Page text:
VOL. I, NO. 1, JANUARY 1967

This is the first issue of SCREE, the newsletter of the Peak Climbing Section of the Loma Prieta Chapter, Sierra Club. In addition to Section news, such as reports and schedules for our meetings and trips, SCREE plans to publish regular columns on topics of interest to the peak climber, such as equipment, first aid, and techniques. To do this, SCREE needs contributions from Section members. Hints and kinks, and letters from members, are also welcome. Please send your contributions to

    Mac MacDougall
    478 Thompson Avenue
    Mountain View
The first two Section climbs this year will involve several miles of snow travel into the base camp location. SCREE would therefore especially welcome contributions on ski or snowshoe travel and equipment. For example, notes on adapting downhill ski gear for cross-country travel would be welcomed by our skiing members.

Father Leo Hoefer, a principal organizer of the Winter Mountaineering course jointly sponsored by the Sierra Club and the National Ski Patrol, was featured in an article in Penninula Living, the weekend supplement of the PALO ALTO TIMES. This was one of those rare articles on (ski) mountaineering to appear in a daily paper. Several Section members attended this course, which covered basic and advanced first aid (taught by Section member Harry Weldon), mountaineering medicine, equipment, map and compass, and basic avalanche training. Our thanks go to Father Hoefer, Harry, Dave Walker, and all the others who worked so hard in organizing and presenting this course.

The first climbing trip of the Peak Climbing Section will be a climb of Ralston and Echo Peaks, scheduled for February 18 and 19. The first day we will hike about five miles, with an elevation gain of 1000 feet, past the Lower and Upper Echo Lakes. Camp will be at Haypress meadows near Lake of the Woods. On Saturday afternoon we will climb Ralston Peak with its spectacular views of Pyramid Peak and Desolation Valley. On Sunday we will climb Echo Peak and enjoy its view of Lake Tahoe. Some snowshoe or ski touring experience is necessary. The area is covered on the Fallen Leaf Lake quadrangle (15 minute series). The leaders are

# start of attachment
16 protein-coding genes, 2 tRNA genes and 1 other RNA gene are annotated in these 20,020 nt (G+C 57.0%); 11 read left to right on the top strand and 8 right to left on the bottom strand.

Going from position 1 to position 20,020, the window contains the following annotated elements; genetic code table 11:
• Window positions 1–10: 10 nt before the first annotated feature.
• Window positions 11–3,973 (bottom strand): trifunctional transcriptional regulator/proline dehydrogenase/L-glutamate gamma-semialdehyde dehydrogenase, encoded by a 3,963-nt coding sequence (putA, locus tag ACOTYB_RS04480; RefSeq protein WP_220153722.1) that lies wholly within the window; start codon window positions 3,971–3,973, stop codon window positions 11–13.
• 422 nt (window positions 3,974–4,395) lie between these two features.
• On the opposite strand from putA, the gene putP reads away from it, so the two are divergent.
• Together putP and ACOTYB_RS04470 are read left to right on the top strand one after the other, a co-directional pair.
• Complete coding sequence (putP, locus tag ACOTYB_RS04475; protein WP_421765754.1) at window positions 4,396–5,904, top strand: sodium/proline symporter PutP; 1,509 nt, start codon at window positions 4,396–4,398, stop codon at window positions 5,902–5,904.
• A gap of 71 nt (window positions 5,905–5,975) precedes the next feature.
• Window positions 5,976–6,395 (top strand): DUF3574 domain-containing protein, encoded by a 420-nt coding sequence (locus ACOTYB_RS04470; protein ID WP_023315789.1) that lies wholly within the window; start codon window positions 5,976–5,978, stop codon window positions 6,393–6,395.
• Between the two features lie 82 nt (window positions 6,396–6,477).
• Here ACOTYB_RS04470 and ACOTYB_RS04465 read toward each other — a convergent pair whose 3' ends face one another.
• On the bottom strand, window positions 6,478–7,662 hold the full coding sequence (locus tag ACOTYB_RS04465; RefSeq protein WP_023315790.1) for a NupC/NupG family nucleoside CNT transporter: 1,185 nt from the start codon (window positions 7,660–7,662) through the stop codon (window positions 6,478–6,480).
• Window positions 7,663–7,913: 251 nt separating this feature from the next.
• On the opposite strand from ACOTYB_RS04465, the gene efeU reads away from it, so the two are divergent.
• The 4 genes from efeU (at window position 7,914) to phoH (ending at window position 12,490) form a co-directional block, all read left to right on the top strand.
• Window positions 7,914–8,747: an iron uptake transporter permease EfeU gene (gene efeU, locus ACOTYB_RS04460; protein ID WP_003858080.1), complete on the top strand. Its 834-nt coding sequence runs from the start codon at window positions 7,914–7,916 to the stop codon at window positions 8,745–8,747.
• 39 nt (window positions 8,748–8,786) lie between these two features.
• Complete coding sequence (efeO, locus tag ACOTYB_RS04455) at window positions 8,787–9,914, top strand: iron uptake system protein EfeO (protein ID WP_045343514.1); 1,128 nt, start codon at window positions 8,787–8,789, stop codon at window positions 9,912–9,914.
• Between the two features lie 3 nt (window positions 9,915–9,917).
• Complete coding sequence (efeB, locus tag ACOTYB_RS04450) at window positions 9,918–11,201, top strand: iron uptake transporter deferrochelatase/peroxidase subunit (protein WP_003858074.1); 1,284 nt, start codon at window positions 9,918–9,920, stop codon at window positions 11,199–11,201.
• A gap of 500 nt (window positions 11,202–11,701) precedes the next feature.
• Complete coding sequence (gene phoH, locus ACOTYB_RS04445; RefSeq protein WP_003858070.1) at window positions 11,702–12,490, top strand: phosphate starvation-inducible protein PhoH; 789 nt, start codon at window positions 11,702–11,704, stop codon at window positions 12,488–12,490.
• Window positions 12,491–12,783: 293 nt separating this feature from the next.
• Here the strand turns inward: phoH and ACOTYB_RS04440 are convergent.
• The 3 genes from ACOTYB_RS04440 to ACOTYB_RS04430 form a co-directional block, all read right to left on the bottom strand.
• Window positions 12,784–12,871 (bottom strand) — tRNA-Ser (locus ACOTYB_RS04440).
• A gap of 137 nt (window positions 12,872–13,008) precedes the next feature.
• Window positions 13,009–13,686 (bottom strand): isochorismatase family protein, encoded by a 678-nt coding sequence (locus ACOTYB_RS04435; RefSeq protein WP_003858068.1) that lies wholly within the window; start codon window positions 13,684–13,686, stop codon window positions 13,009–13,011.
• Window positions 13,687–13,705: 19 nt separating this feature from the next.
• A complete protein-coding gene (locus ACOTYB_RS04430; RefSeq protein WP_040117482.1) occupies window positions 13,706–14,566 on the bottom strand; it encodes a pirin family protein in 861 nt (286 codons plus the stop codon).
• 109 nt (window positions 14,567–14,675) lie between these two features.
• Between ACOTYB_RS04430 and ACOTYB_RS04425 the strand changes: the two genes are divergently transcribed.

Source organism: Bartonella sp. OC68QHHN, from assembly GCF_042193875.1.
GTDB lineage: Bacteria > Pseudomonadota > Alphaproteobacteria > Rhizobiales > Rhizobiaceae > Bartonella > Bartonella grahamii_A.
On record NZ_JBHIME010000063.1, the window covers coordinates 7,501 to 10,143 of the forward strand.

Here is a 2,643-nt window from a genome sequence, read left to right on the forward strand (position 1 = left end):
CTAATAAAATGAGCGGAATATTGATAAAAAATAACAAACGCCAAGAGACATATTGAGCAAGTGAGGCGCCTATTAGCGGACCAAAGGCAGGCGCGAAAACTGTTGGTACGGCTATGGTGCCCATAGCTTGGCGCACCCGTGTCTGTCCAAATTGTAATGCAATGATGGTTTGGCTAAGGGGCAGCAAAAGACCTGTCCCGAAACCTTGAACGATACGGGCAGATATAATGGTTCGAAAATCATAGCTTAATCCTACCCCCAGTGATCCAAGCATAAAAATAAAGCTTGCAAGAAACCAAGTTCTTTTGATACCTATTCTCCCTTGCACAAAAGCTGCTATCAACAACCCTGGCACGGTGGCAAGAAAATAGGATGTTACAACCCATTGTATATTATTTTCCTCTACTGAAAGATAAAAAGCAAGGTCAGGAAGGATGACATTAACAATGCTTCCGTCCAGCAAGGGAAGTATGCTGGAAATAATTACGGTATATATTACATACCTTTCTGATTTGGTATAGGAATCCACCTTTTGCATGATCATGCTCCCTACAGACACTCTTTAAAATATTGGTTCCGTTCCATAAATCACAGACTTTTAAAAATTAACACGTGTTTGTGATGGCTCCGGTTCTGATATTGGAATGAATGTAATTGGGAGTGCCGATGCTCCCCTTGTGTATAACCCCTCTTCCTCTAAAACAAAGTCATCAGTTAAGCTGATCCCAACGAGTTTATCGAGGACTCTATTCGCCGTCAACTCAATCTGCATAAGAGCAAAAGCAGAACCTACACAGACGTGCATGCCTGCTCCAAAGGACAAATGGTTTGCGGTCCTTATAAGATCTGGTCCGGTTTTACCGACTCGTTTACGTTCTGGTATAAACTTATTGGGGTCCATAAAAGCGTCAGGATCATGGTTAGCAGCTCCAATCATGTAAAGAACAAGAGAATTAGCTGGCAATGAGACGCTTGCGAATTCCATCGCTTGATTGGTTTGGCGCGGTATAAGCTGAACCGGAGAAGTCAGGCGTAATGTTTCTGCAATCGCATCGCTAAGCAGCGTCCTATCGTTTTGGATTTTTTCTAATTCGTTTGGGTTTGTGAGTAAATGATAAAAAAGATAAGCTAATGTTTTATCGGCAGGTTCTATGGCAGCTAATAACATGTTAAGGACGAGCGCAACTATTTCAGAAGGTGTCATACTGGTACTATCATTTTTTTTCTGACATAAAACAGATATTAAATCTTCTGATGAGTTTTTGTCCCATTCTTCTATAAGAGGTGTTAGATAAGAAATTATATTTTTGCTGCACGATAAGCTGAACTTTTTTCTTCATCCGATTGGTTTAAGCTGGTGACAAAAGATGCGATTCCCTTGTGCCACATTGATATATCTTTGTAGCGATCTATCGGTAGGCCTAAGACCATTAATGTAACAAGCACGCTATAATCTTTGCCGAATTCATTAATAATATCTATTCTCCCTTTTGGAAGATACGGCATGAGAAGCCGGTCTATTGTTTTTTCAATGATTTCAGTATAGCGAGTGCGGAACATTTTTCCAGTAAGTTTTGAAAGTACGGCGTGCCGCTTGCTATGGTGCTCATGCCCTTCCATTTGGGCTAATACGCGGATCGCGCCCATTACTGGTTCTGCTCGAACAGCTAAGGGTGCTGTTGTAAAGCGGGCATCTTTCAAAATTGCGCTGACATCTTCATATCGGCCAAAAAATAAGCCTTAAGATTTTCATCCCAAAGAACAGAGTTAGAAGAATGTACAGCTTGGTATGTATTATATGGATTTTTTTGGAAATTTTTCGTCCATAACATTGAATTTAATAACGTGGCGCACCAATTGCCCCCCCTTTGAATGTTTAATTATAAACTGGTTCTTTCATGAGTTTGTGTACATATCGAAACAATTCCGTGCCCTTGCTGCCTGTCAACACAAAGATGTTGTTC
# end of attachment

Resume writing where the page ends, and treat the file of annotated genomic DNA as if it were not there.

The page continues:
Clarence Aberg 948971741
    Kurt Menning 266976641

The December meeting of the Peak Climbing Section was held at the home of Clarence Aberg. The proposed bylaws were reviewed, modified and approved. The bylaws will be submitted to the Executive Committee of the Loma Prieta Chapter for approval, and will be published in a subsequent issue of SCREE. Bill Rausch showed slides of his climbs of Mexican volcanoes, one of which, Pico de Orizaba, is the third highest peak on the North American continent. These volcanic peaks were the subject of a recent article In SUMMIT magazine (Climbing Mexico's Volcanoes", November 1966). Our January meeting will be held at 8:00 PM on aednesday, January 11, at the home of Pauline Johnson, 168 Lincoln Avenue, Los Altos. The agenda will include knot tying practice for roped climbing, and a slide preview of our first section climb: Ralston and Echo Peaks. This will be a good time to discuss snow touring and camping.

EQUIPMENT - Map Mounting
Most of us carry maps on one occasion or another, particularly if off-trail travel is contemplated. The map used most often is the topographic map, 15 minute series, produced and sold by the U.S. Geological Survey and usually available from local sources (Penninsula Scientific in Palo Alto, for example). In National Forest areas, maps prepared by the Forest Service are available although somewhat harder to come by. (Although not recommended for field use, plastic raised relief maps are aval lable from the Army Map Service: see the article "Topo Maps in SUMMIT", March 1965, page 27.) Unmounted maps wear out rapidly In the field, particularly near the folds. In this month's Equipment column, we shall discuss one way to mount a topographic map.